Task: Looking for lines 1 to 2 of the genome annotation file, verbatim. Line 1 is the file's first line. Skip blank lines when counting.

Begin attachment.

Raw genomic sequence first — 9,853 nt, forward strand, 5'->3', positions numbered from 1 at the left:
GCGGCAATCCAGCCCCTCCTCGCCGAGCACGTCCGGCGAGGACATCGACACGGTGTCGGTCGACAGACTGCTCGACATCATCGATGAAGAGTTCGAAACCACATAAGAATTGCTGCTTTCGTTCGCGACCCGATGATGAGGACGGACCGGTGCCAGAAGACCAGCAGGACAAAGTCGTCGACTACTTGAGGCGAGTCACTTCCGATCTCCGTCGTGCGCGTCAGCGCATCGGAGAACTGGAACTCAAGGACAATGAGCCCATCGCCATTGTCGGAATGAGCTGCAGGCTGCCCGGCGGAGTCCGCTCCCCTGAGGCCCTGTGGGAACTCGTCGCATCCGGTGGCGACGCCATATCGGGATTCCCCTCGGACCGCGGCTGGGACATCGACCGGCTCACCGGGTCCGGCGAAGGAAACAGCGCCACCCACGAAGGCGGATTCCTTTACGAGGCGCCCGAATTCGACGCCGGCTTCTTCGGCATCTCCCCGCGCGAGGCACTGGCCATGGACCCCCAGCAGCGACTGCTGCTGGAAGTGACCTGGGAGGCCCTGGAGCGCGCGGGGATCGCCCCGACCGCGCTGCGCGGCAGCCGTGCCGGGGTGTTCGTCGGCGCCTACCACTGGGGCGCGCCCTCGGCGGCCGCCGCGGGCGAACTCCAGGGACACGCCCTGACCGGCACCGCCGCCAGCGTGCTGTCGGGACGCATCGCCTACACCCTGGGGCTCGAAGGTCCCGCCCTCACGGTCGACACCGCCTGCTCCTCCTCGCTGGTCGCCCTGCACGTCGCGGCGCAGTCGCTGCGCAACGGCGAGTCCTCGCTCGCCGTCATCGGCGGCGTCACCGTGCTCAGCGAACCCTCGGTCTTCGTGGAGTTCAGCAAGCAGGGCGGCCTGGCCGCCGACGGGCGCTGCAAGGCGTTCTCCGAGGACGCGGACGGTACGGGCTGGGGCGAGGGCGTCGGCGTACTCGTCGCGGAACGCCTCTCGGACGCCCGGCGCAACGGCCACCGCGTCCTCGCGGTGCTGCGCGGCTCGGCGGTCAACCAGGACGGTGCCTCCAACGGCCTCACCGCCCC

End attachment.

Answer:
Raw genomic sequence first — 9,853 nt, forward strand, 5'->3', positions numbered from 1 at the left:
GCGGCAATCCAGCCCCTCCTCGCCGAGCACGTCCGGCGAGGACATCGACACGGTGTCGGTCGACAGACTGCTCGACATCATCGATGAAGAGTTCGAAACCACATAAGAATTGCTGCTTTCGTTCGCGACCCGATGATGAGGACGGACCGGTGCCAGAAGACCAGCAGGACAAAGTCGTCGACTACTTGAGGCGAGTCACTTCCGATCTCCGTCGTGCGCGTCAGCGCATCGGAGAACTGGAACTCAAGGACAATGAGCCCATCGCCATTGTCGGAATGAGCTGCAGGCTGCCCGGCGGAGTCCGCTCCCCTGAGGCCCTGTGGGAACTCGTCGCATCCGGTGGCGACGCCATATCGGGATTCCCCTCGGACCGCGGCTGGGACATCGACCGGCTCACCGGGTCCGGCGAAGGAAACAGCGCCACCCACGAAGGCGGATTCCTTTACGAGGCGCCCGAATTCGACGCCGGCTTCTTCGGCATCTCCCCGCGCGAGGCACTGGCCATGGACCCCCAGCAGCGACTGCTGCTGGAAGTGACCTGGGAGGCCCTGGAGCGCGCGGGGATCGCCCCGACCGCGCTGCGCGGCAGCCGTGCCGGGGTGTTCGTCGGCGCCTACCACTGGGGCGCGCCCTCGGCGGCCGCCGCGGGCGAACTCCAGGGACACGCCCTGACCGGCACCGCCGCCAGCGTGCTGTCGGGACGCATCGCCTACACCCTGGGGCTCGAAGGTCCCGCCCTCACGGTCGACACCGCCTGCTCCTCCTCGCTGGTCGCCCTGCACGTCGCGGCGCAGTCGCTGCGCAACGGCGAGTCCTCGCTCGCCGTCATCGGCGGCGTCACCGTGCTCAGCGAACCCTCGGTCTTCGTGGAGTTCAGCAAGCAGGGCGGCCTGGCCGCCGACGGGCGCTGCAAGGCGTTCTCCGAGGACGCGGACGGTACGGGCTGGGGCGAGGGCGTCGGCGTACTCGTCGCGGAACGCCTCTCGGACGCCCGGCGCAACGGCCACCGCGTCCTCGCGGTGCTGCGCGGCTCGGCGGTCAACCAGGACGGTGCCTCCAACGGCCTCACCGCCCC